Question: So, point of clarification: The main concern seems to be some outposts where Israel is being observed. Would that, in your view, be a violation of [resolution 1701 (2006)], if such outposts occurred?
Deputy Spokesman: Well, I would just refer you back to the Secretary-General's report, and of course, Sigrid Kaag will also brief the Security Council in the afternoon. You'll see how we describe the situation. At this stage, you know, there's no major problems with the parties to report from… you know, from the basic reports, but, you know, she'll provide more details in the afternoon. Yeah?
Question: One follow-up on this and then another question. So, these observation posts that are, according to Israel, are Hizbullah, and according to UNIFIL are a green… green eco-, pro-earth kind of organization, you maintain that this is the story? This is… this is like a tree-planting operation?
Deputy Spokesman: What I'm saying is that we've checked with UNIFIL, and they have said that they have not seen… observed any signs of violations in this particular case. You know, they are conducting their patrols, they do not see a sign of a violation there.
Question: Okay. Just another question on the… on the topic you raised before, and that is the Temple Mount. You said that… you called on everybody for calm and to not exacerbate the situation, words to that effect. But, the issue there right now, as far as I understand it, is metal detectors, just like we have in the entrance to this hallowed building. Israel wants to install them after it found some weapons being smuggled into the compound. Does the UN have any opinion on whether that will exacerbate the situation as the Palestinians say, or whether it will actually increase the security as the Israelis are saying?
Deputy Spokesman: I would leave it at what Mr. Mladenov said in a statement as he made clear. He appreciated the Israeli Prime Minister's commitment to uphold and respect the status quo of the holy sites. We believe it's important that the status quo that we've had in place be maintained at all holy sites so that worshipers can freely have access to them.
Question: So, do… so do metal detectors violate the status quo?
Deputy Spokesman: I've said as much as I'm going to say on that. Yes, Anna?
Question: Thank you, Farhan. I have two main questions. One is about human rights violations in Turkey. It's been reported that the sixth person has been detained, just being a human rights observer, German citizen. Before that, the Amnesty International local head was detained in Turkey and these people are being held in jails, and the judiciary is dealing with them as they please and even German foreign minister spoke against it and said these kinds of actions have to have their response from the international community, while the Turkish Government rebuffs it by saying that you cannot interfere with our judiciary. What is the UN's take on this? Like, can any other country's judiciary detain other citizens or even their own citizens and behave like this without being accountable for their actions?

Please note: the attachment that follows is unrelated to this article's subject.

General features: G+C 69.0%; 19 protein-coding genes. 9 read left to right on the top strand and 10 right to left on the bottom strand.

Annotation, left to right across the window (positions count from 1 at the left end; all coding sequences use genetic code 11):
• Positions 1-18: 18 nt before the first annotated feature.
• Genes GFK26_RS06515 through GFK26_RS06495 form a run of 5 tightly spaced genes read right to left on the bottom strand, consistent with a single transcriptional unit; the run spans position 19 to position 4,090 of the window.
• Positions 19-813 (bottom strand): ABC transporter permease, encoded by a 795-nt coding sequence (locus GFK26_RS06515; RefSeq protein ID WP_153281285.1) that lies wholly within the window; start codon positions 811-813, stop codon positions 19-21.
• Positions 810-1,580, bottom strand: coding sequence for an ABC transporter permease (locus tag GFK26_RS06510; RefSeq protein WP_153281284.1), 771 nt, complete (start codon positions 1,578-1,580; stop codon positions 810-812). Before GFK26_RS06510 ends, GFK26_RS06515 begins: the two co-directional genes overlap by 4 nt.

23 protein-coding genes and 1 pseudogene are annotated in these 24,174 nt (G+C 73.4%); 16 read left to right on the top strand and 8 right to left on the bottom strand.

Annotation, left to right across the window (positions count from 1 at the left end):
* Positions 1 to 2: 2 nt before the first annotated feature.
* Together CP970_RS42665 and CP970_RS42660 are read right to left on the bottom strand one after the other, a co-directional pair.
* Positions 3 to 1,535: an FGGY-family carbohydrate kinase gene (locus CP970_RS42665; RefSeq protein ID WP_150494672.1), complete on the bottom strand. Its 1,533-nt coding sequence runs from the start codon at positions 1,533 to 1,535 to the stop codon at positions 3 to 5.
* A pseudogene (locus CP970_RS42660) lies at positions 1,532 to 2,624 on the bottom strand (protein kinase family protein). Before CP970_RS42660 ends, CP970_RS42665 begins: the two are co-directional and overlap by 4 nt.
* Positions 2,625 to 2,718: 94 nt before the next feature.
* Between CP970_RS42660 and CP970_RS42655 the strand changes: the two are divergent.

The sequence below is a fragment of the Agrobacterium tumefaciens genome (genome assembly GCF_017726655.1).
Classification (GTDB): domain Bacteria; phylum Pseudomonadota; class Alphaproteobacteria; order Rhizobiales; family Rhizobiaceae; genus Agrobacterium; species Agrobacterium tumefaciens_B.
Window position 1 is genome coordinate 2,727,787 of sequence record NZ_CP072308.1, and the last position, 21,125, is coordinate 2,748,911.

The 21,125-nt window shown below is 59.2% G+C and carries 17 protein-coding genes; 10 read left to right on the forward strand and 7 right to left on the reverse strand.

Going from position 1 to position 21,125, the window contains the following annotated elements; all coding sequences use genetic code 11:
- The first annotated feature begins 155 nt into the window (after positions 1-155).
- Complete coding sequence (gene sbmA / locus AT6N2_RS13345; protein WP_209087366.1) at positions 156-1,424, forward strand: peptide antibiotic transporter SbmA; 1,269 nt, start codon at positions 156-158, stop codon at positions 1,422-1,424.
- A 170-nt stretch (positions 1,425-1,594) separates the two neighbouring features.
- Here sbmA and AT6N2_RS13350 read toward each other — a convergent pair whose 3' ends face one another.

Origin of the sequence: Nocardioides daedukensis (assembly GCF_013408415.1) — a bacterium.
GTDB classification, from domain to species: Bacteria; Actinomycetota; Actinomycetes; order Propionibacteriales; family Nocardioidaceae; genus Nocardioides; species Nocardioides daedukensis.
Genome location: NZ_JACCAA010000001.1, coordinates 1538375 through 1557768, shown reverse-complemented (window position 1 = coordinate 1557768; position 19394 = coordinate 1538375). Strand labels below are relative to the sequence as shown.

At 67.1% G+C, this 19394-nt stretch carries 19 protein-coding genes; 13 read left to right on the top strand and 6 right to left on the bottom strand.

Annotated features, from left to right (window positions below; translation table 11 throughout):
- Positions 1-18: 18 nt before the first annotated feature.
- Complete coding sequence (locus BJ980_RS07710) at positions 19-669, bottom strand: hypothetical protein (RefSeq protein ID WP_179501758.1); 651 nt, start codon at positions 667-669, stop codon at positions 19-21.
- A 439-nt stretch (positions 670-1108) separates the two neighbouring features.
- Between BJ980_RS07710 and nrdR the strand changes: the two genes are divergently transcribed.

Deputy Spokesman: Well, we've had our concerns about the recent treatment, particularly of human rights activists in Turkey. One of the points the UN human rights office made last week was that it had received reports of the detention of eight Turkish and two international human rights defenders and experts. And the concern that the human rights office has is that anti-terror legislation is being abused to oppress individuals trying to exercise peacefully their civil and political rights. And the office also makes clear that it has grave concerns about all arbitrary arrests and detentions of human rights defenders in Turkey and it urges the Turkish Government to ensure that they can carry out their legitimate work in a safe and enabling environment without fear.
Question: And my second question, if you'll let me. It's about ostracising of Qatar. Ambassador Alya al-Thani mentioned here at the UN that it's enough to wear, for example, an FC Barcelona T-shirt or Paris Saint-Germain, and just taking into consideration these clubs’ financial ties to Qatar, these people can be targeted for wearing these T-shirts. That's a ridiculous point to which it got. And what is the UN's attitude towards all these ultimatums that are being given to Qatar by the neighbouring Arab States, and especially the pressure to close Al Jazeera and not let free speech to… to be substantial? Thank you.
Deputy Spokesman: Well, regarding your Al Jazeera colleagues, we've made clear in the past the need to respect freedom of the press and of the media and that continues to be our point of principle on that. Regarding the situation overall, what we're hopeful for again is that the regional efforts to mediate among the nations will bear fruit, and we've been encouraging those efforts. Yes, Olga?
Question: Thanks, Farhan. I just want to ask if you are aware and have any comments on media reports that the US President decided to end the CIA programme to train moderate Syrian opposition?
Deputy Spokesman: No. We're aware of the reports, but we don't have any particular comment on this. On Syria, as you know, our focus remains on the efforts… the diplomatic efforts by the Special Envoy, Mr. Staffan de Mistura. Yeah?
Question: Sure. In the ongoing protests in the Rif Region of Morocco, there's a large protest today by which the Government has responded to by blocking roads, trying to block entry by sea, slowing down the Internet. And so, I just wanted to know… I know this has come up and at one point, Stéphane [Dujarric] said that there may be something coming down. Given that, in fact, the protests are growing and the oppression and the number of people locked up has grown, has the Department of Public… excuse me, Political Affairs or the Secretariat taken any note of this?